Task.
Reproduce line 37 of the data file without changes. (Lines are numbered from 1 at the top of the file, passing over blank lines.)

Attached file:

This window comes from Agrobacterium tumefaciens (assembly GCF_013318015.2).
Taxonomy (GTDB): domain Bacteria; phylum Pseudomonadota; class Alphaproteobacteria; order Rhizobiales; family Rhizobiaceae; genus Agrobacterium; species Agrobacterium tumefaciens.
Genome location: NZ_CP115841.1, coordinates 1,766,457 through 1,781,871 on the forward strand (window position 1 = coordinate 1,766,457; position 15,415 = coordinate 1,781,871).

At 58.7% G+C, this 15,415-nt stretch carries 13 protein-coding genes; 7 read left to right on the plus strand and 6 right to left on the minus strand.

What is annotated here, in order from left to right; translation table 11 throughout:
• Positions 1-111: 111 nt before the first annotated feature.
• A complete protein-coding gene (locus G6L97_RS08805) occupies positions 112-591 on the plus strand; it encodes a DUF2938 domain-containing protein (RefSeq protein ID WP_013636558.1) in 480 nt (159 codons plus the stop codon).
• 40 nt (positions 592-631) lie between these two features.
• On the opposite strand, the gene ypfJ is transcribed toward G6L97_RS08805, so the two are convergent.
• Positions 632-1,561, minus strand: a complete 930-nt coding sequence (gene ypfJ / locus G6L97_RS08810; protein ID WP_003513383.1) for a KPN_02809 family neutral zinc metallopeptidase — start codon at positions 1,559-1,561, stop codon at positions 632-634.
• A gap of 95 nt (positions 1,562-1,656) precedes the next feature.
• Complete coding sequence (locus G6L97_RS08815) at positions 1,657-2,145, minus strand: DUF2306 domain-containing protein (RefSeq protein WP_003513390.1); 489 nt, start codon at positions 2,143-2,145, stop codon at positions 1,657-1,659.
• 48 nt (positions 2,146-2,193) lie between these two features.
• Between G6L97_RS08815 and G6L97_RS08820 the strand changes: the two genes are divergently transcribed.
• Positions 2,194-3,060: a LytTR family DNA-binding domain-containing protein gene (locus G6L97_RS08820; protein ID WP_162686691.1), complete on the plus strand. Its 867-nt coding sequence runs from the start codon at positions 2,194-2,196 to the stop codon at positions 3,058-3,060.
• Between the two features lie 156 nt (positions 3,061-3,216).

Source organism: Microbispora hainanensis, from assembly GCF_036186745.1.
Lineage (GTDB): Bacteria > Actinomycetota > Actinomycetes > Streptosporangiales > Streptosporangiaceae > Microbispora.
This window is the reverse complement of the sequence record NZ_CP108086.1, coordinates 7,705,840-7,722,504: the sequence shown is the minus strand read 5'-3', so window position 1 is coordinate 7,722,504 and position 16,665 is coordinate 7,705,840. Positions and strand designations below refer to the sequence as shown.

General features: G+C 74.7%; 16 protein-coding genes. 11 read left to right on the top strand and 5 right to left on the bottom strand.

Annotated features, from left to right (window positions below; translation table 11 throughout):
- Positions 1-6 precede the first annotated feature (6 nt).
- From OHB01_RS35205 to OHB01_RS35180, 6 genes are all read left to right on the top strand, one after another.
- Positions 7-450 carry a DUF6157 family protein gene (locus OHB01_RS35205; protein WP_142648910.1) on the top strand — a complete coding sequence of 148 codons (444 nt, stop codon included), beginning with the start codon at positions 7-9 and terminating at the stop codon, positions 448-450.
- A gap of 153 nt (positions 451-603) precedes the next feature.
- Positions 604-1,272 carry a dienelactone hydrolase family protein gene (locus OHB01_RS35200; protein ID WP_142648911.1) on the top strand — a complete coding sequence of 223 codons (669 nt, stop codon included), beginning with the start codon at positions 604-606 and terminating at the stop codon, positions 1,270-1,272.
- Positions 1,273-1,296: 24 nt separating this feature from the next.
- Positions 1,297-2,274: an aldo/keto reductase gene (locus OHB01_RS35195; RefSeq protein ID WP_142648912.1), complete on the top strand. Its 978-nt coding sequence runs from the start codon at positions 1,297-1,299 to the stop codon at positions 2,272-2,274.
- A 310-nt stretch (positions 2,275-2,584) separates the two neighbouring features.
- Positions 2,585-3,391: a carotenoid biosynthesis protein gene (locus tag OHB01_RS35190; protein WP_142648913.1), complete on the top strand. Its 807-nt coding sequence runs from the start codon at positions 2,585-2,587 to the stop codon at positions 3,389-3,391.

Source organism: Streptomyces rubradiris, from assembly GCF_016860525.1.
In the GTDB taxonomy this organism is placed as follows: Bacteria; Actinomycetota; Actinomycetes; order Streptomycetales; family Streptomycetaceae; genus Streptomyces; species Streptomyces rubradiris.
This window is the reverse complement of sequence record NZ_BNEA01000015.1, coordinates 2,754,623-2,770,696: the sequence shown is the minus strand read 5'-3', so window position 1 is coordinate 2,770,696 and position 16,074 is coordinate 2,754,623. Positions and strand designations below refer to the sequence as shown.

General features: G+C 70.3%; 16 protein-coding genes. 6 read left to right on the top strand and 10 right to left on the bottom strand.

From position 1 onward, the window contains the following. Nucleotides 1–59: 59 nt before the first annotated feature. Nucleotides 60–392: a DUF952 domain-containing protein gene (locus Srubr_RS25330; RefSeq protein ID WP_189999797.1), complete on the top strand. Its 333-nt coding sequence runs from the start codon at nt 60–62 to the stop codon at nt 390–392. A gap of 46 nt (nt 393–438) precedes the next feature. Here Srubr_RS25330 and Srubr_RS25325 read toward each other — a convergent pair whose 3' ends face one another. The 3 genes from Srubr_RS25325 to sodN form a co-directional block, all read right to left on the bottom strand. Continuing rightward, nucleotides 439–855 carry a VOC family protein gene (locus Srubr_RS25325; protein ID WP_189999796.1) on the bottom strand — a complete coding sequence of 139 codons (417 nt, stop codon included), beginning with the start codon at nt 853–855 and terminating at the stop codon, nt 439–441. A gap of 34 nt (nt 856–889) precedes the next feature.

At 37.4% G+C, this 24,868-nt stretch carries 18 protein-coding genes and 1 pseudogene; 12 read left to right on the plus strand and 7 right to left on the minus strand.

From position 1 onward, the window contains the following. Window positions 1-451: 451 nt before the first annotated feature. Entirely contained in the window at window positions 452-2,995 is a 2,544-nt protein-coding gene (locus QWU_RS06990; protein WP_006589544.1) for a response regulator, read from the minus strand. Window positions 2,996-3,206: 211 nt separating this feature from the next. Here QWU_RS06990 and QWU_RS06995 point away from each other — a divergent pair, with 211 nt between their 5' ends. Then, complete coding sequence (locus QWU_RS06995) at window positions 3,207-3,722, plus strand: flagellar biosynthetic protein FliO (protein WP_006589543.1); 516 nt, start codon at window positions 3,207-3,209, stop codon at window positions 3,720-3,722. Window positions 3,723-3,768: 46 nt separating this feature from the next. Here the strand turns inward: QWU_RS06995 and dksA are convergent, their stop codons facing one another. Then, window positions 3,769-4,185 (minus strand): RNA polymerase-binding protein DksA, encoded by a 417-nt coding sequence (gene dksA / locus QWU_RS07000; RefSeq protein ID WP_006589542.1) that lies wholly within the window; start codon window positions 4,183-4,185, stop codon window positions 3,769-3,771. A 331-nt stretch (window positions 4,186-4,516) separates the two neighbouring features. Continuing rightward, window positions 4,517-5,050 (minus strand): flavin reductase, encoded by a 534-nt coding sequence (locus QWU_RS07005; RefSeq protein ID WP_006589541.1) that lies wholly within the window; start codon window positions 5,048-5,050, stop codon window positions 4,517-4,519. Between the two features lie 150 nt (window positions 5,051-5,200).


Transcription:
From position 1 onward, the window contains the following. Window positions 1-451: 451 nt before the first annotated feature. Entirely contained in the window at window positions 452-2,995 is a 2,544-nt protein-coding gene (locus QWU_RS06990; protein WP_006589544.1) for a response regulator, read from the minus strand. Window positions 2,996-3,206: 211 nt separating this feature from the next. Here QWU_RS06990 and QWU_RS06995 point away from each other — a divergent pair, with 211 nt between their 5' ends. Then, complete coding sequence (locus QWU_RS06995) at window positions 3,207-3,722, plus strand: flagellar biosynthetic protein FliO (protein WP_006589543.1); 516 nt, start codon at window positions 3,207-3,209, stop codon at window positions 3,720-3,722. Window positions 3,723-3,768: 46 nt separating this feature from the next. Here the strand turns inward: QWU_RS06995 and dksA are convergent, their stop codons facing one another. Then, window positions 3,769-4,185 (minus strand): RNA polymerase-binding protein DksA, encoded by a 417-nt coding sequence (gene dksA / locus QWU_RS07000; RefSeq protein ID WP_006589542.1) that lies wholly within the window; start codon window positions 4,183-4,185, stop codon window positions 3,769-3,771. A 331-nt stretch (window positions 4,186-4,516) separates the two neighbouring features. Continuing rightward, window positions 4,517-5,050 (minus strand): flavin reductase, encoded by a 534-nt coding sequence (locus QWU_RS07005; RefSeq protein ID WP_006589541.1) that lies wholly within the window; start codon window positions 5,048-5,050, stop codon window positions 4,517-4,519. Between the two features lie 150 nt (window positions 5,051-5,200).